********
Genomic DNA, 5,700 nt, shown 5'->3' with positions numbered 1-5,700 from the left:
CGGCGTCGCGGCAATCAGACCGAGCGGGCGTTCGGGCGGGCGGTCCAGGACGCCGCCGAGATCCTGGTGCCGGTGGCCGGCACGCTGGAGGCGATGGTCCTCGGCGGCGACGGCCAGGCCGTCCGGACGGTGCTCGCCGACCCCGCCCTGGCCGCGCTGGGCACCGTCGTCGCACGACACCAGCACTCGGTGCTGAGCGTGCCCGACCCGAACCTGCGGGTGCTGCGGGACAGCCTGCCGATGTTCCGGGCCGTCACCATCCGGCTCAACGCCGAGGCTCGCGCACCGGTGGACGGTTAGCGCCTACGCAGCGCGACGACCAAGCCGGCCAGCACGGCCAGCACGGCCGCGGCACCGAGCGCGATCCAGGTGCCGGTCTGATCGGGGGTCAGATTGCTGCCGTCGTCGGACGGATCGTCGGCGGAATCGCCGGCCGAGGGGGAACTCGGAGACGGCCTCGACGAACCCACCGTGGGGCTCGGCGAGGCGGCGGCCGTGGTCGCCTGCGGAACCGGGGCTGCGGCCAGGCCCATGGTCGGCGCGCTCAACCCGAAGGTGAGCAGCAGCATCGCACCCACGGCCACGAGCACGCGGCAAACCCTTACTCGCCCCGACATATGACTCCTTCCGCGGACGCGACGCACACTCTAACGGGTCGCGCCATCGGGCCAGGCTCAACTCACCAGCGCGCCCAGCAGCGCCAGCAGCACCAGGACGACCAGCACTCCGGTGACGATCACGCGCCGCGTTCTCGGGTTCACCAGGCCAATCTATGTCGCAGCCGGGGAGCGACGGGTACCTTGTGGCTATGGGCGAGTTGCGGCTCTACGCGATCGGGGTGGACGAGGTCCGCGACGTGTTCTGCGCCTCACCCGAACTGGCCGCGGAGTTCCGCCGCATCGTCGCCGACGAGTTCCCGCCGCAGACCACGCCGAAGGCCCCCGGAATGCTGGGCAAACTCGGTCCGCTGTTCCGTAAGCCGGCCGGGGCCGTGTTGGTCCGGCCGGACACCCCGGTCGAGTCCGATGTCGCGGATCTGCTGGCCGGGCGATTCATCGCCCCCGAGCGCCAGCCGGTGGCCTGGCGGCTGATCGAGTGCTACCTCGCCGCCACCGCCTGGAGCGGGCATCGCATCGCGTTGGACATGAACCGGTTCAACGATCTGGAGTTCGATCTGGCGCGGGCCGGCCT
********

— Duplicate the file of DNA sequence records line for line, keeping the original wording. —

Genomic DNA, 5,700 nt, shown 5'->3' with positions numbered 1-5,700 from the left:
CGGCGTCGCGGCAATCAGACCGAGCGGGCGTTCGGGCGGGCGGTCCAGGACGCCGCCGAGATCCTGGTGCCGGTGGCCGGCACGCTGGAGGCGATGGTCCTCGGCGGCGACGGCCAGGCCGTCCGGACGGTGCTCGCCGACCCCGCCCTGGCCGCGCTGGGCACCGTCGTCGCACGACACCAGCACTCGGTGCTGAGCGTGCCCGACCCGAACCTGCGGGTGCTGCGGGACAGCCTGCCGATGTTCCGGGCCGTCACCATCCGGCTCAACGCCGAGGCTCGCGCACCGGTGGACGGTTAGCGCCTACGCAGCGCGACGACCAAGCCGGCCAGCACGGCCAGCACGGCCGCGGCACCGAGCGCGATCCAGGTGCCGGTCTGATCGGGGGTCAGATTGCTGCCGTCGTCGGACGGATCGTCGGCGGAATCGCCGGCCGAGGGGGAACTCGGAGACGGCCTCGACGAACCCACCGTGGGGCTCGGCGAGGCGGCGGCCGTGGTCGCCTGCGGAACCGGGGCTGCGGCCAGGCCCATGGTCGGCGCGCTCAACCCGAAGGTGAGCAGCAGCATCGCACCCACGGCCACGAGCACGCGGCAAACCCTTACTCGCCCCGACATATGACTCCTTCCGCGGACGCGACGCACACTCTAACGGGTCGCGCCATCGGGCCAGGCTCAACTCACCAGCGCGCCCAGCAGCGCCAGCAGCACCAGGACGACCAGCACTCCGGTGACGATCACGCGCCGCGTTCTCGGGTTCACCAGGCCAATCTATGTCGCAGCCGGGGAGCGACGGGTACCTTGTGGCTATGGGCGAGTTGCGGCTCTACGCGATCGGGGTGGACGAGGTCCGCGACGTGTTCTGCGCCTCACCCGAACTGGCCGCGGAGTTCCGCCGCATCGTCGCCGACGAGTTCCCGCCGCAGACCACGCCGAAGGCCCCCGGAATGCTGGGCAAACTCGGTCCGCTGTTCCGTAAGCCGGCCGGGGCCGTGTTGGTCCGGCCGGACACCCCGGTCGAGTCCGATGTCGCGGATCTGCTGGCCGGGCGATTCATCGCCCCCGAGCGCCAGCCGGTGGCCTGGCGGCTGATCGAGTGCTACCTCGCCGCCACCGCCTGGAGCGGGCATCGCATCGCGTTGGACATGAACCGGTTCAACGATCTGGAGTTCGATCTGGCGCGGGCCGGCCT